by Lisa Klima Johnson, Department of Horticulture, University of Georgia
Muscadines (Vitis rotundifolia Michx.) are a unique minor fruit crop native to the southeastern United States, related to the bunch grape, but with a musky flavor and several distinctive characteristics. They are eaten fresh, as well as processed into juice, wine, and preserves. Muscadines have become more popular recently due to an awareness of their high polyphenolics content. There are three species in the Muscadinia subgenus, and they are sometimes used for increasing genetic variation in the bunch grape subgenera, the Euvitis. Muscadines have 40 chromosomes (2n = 2x = 40), which differs from the 38 chromosomes in bunch grapes, and can cause graft incompatibility and difficulty in hybridization. Male muscadine vines are no longer used in commercial vineyards. Breeding programs focus on providing female or self-fertile improved varieties. Muscadines have several desirable qualities breeders try to incorporate: large berry size, self-fertile flowers, seedlessness, good flavor, dry picking scar, early maturity, thin or palatable skin, high soluble solids, firmness, eye appeal, vigorous growth, and resistant to disease. Traditional breeding is being used to develop new cultivars, but some molecular breeding techniques are proving to be useful, especially involving disease resistance. Muscadine vines are evaluated over a period of several years, and selection can be complicated due to the large range of characteristics desired in a new cultivar. The primary challenge in breeding muscadines is that disease resistance and vigor decrease as the fruit quality increases, which provides an excellent subject for a lifetime of fruit breeding work.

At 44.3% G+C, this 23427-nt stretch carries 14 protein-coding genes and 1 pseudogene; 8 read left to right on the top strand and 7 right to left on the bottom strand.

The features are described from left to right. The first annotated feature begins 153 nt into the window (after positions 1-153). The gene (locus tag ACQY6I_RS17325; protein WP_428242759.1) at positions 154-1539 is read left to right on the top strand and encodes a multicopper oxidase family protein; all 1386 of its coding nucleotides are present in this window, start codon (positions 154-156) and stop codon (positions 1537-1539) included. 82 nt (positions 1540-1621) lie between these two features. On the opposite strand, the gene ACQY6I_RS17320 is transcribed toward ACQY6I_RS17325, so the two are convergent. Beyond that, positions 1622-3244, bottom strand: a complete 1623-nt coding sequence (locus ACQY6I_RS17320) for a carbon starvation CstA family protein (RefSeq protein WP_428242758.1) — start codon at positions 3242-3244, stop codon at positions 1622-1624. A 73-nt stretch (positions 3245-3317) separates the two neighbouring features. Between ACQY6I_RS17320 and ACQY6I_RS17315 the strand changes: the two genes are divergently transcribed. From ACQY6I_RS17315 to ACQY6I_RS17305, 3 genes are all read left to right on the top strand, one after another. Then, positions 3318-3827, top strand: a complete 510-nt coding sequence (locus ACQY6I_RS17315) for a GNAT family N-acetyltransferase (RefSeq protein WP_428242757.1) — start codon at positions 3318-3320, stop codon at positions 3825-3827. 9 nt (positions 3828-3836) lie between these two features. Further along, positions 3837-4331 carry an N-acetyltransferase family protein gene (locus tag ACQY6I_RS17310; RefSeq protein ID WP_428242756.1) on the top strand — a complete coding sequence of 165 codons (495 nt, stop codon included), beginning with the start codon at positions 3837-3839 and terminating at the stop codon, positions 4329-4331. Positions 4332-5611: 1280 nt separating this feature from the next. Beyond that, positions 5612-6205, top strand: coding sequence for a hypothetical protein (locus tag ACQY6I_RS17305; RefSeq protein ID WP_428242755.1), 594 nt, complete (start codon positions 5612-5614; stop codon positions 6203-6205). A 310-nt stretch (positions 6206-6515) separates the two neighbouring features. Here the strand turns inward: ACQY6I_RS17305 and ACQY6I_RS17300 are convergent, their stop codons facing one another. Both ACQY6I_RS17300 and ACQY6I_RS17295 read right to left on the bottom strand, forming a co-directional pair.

Muscadines (Vitis rotundifolia Michx.) have a distinct flavor from bunch grapes, a thick skin, and large seeds. They are considered to be more fruity and musky (Morris and Brady, 2004). Most often, muscadines are eaten fresh, or used for producing wine and preserves. Wine and juice products have become more popular in recent years, and the fresh fruit has always been a regional favorite of the southeast (Conner, 2009). Also, interest has grown in using dried muscadine pomace as a functional food or nutritional supplement, due to the high levels of polyphenolics in the skins and seeds (Morris and Brady, 2004; Vasanthaiah et al., 2011; Vashisth et al., 2011). Pomace is the skins, seeds, and pulp left over from wine or juice processing. The breeding of muscadines is complex since it requires selection of several important traits at once, and a significant amount of time is required to develop new cultivars. Both molecular and traditional breeding techniques are being used in the advancement of this popular minor fruit crop (Conner, personal communication, 2012).
Species, Origin, and Genetics